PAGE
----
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NATO Agrees on a Missile Defense Shield

NATO Agrees on a Missile Defense Shield

By Merle David Kellerhals Jr.
Staff Writer

Washington - President Obama says that NATO alliance leaders, for the first time, agreed to develop a missile defense capability that will cover all NATO European territory and populations, as well as the United States.

"This important step forward builds on the new Phased Adaptive Approach to missile defense that I announced for the United States last year," Obama said during a press conference November 19 at the NATO Summit in Lisbon.

Obama said that missile defense was part of the agenda at the NATO-Russia Council meeting, recognizing that the alliance and Russia share many of the same threats. Russia was asked to participate in the international missile defense system, which has been under discussion for more than a year.

"We are actively pursuing cooperation with Russia on missile defense, including through the resumption of theatre missile defense exercises," the Lisbon Summit Declaration said.

"Our dialogue and cooperation with Russia also help us to resolve differences by building trust, mutual confidence, transparency, predictability and mutual understanding," the declaration added.

The expanded defensive missile shield system is projected to cost about 200 million euros ($273 million) over 10 years, according to NATO Secretary-General Anders Fogh Rasmussen. The European system would be linked to the existing U.S. anti-missile system.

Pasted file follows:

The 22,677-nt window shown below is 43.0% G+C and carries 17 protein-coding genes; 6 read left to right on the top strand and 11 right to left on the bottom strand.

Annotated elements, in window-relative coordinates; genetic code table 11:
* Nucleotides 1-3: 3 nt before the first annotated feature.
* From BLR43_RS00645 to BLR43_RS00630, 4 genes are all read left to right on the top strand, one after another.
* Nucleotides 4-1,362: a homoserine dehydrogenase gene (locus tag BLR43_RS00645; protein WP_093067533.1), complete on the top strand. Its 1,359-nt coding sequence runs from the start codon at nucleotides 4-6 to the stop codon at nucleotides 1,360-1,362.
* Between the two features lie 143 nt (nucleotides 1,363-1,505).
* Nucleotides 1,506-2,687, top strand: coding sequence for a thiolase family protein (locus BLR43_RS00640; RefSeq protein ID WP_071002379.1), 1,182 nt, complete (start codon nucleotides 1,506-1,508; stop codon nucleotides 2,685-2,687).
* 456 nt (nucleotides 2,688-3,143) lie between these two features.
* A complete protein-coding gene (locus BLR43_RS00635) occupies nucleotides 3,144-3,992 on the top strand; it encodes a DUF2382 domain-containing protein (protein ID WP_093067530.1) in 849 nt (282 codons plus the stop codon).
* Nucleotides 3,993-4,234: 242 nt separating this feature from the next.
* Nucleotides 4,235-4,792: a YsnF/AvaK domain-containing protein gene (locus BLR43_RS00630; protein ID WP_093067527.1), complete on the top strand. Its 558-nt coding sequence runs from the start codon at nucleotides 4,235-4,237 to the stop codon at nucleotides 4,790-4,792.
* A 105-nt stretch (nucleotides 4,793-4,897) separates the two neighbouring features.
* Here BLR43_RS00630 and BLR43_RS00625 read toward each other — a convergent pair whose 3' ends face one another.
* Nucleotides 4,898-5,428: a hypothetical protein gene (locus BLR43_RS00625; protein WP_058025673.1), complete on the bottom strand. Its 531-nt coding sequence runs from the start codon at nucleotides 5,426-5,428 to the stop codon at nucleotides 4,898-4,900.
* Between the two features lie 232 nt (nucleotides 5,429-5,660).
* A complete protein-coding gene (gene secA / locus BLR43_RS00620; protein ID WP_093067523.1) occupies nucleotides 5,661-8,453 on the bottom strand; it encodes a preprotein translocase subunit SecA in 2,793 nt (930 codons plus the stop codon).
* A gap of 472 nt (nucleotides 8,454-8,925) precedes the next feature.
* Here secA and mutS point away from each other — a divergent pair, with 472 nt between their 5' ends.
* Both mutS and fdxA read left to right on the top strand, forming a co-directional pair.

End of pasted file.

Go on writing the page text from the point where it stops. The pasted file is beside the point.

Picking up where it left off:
"It offers a role for all of our allies. It responds to the threats of our times," Obama told reporters. "It shows our determination to protect our citizens from the threat of ballistic missiles."

In agreeing to the missile defense system, NATO leaders did not name any specific country that might pose a threat to Europe or the United States. In the past the United States has referred to potential rogue nations.

The NATO leaders said in the summit declaration that they have decided that the alliance will develop a missile defense capability to support collective defense. Its aim is to provide full coverage and protection for all NATO European populations, territory and forces against the increasing threats posed by the proliferation of ballistic missiles.

Obama approved recommendations from Defense Secretary Robert Gates and Admiral Mike Mullen, the chairman of the Joint Chiefs of Staff, in September 2009 for a phased, adaptive approach for missile defense in Europe. This approach is a commitment to deploy technology starting around 2011 and builds on the U.S. anti-missile system.

This missile defense architecture will feature deployments of increasingly capable sea- and land-based missile interceptors, primarily upgraded versions of the Standard Missile-3 (SM-3), and a range of sensors in Europe to defend against the growing ballistic missile threats, according to the White House.

This phased approach develops the capability to augment current protection of the U.S. homeland against long-range ballistic missile threats, and to offer more effective defenses against more near-term ballistic missile threats.


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